Thursday, 6 June 2013

Feeding a Court

When Cardinal Wolsey "handed over" Hampton Court Palace to Henry VIII, considerable changes were made to the kitchens' function even though the look remained largely the same as when Cardinal Wolsey occupied the palace. The King was always surrounded by courtiers and they expected to dine with their monarch as well; just about six hundred people took their place at the dinner table - twice each day! This meant that the original kitchens were not nearly enough and thus they were expanded to the extent of spanning 50 rooms. When this remodelling was done in 1529 the kitchen-area was 3000 square metres. Such a large amount of courtier required a large amount of servants; 200 people would work in the kitchen. So what did they eat during a normal year?

Elizabeth I's court consumed 1240 oxen, 8200 sheep, 2330 deer, 760 calves, 1870 pigs and 53 wild boars! But the monarch's own dinner was not prepared with the rest since the risk of poisoning was too great - imagine how easy it would be to poison one of the many dishes leaving the kitchens.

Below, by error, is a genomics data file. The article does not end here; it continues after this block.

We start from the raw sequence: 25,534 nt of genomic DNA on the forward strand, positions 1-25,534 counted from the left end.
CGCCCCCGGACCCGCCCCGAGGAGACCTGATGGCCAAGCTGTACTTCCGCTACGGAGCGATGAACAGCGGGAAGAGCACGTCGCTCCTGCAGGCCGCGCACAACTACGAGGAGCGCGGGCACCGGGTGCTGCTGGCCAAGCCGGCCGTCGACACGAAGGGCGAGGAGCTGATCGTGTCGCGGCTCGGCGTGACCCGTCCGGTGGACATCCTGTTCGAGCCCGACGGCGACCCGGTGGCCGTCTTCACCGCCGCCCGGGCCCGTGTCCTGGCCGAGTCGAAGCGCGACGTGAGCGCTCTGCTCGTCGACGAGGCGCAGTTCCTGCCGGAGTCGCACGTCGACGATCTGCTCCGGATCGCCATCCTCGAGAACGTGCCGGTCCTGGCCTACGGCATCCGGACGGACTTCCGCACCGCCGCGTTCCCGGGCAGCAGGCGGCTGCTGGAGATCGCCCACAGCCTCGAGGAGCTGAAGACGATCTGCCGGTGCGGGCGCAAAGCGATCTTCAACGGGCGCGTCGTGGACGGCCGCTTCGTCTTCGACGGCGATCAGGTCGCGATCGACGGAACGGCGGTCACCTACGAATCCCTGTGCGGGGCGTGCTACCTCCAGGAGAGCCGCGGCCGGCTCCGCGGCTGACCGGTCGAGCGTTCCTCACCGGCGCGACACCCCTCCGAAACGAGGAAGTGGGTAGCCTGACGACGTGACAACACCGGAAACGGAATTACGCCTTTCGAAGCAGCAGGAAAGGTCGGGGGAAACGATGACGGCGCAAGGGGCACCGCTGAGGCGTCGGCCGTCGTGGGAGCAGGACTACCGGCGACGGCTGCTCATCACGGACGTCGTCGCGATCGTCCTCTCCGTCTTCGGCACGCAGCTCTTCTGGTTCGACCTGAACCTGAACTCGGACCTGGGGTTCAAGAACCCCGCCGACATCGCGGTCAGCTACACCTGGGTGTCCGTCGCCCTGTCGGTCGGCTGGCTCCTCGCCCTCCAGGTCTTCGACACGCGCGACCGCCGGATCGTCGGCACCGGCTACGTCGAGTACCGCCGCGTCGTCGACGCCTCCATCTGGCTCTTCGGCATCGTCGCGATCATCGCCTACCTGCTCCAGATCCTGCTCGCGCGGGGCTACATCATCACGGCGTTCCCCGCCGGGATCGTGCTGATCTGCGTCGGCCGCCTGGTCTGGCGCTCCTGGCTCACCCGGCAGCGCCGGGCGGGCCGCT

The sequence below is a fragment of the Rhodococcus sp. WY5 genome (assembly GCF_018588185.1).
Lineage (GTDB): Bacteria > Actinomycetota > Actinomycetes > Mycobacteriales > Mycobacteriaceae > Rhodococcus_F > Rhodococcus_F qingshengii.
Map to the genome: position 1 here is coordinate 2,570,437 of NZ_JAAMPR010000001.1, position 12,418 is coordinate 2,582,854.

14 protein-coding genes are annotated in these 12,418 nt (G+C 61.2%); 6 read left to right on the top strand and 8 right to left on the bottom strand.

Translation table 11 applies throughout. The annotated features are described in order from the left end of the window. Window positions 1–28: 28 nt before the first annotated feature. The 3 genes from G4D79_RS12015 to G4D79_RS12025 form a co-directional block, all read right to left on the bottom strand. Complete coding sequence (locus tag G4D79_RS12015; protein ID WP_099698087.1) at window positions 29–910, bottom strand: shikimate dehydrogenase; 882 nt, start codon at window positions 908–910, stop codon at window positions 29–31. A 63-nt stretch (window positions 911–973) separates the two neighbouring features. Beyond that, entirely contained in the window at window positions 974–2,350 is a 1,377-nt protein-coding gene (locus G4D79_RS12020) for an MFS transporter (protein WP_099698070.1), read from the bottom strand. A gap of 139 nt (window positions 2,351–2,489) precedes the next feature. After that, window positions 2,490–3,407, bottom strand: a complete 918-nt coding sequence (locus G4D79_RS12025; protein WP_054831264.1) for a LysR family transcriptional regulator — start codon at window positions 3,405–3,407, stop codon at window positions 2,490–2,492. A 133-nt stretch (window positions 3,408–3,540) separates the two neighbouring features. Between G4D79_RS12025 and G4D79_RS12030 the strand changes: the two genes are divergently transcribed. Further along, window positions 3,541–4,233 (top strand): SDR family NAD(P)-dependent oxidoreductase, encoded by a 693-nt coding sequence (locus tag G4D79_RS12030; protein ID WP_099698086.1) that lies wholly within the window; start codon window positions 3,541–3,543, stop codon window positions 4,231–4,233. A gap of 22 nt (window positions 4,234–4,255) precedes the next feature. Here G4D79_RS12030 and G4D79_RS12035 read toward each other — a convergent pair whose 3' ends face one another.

The kitchen-complex (conveniently located to the north so it does not receive the full heat of the sun) shows that Henry VIII's court was actually aware of the importance of keeping some level of hygiene. This resulted in the construction of several smaller kitchens within the kitchen-complex itself and each of them served their own purpose. Let's take a look:

  • The Boiling Room: meat
  • The Pastry Room: pies and pasties
  • The Confectionery: sweets (this was normally preserved the richest)
To this came the three larders to contain the ingredients (without a refrigerator, of course) and the three cellars for the enormous amount of alcohol that went with every meal:
  • The Flesh Larder: meat
  • The Dry Larder: grain and nuts
  • The Wet Larder: fish
  • The Wine Cellar with 300 casks of wine
  • The Great Cellar where no less than 600.000 gallons of ale was stored
  • The Privy Cellar which was only for the monarch's drinks
This huge meal required through organization. You could only get to the kitchens by passing a gatehouse where the Offerer and his assistants - with the strange name of Clerks of the Greencloth - kept a close eye on everything that came into the royal palace - including the members of staff! Explore the different aspect of the kitchen-complex to find out what happened in each room.

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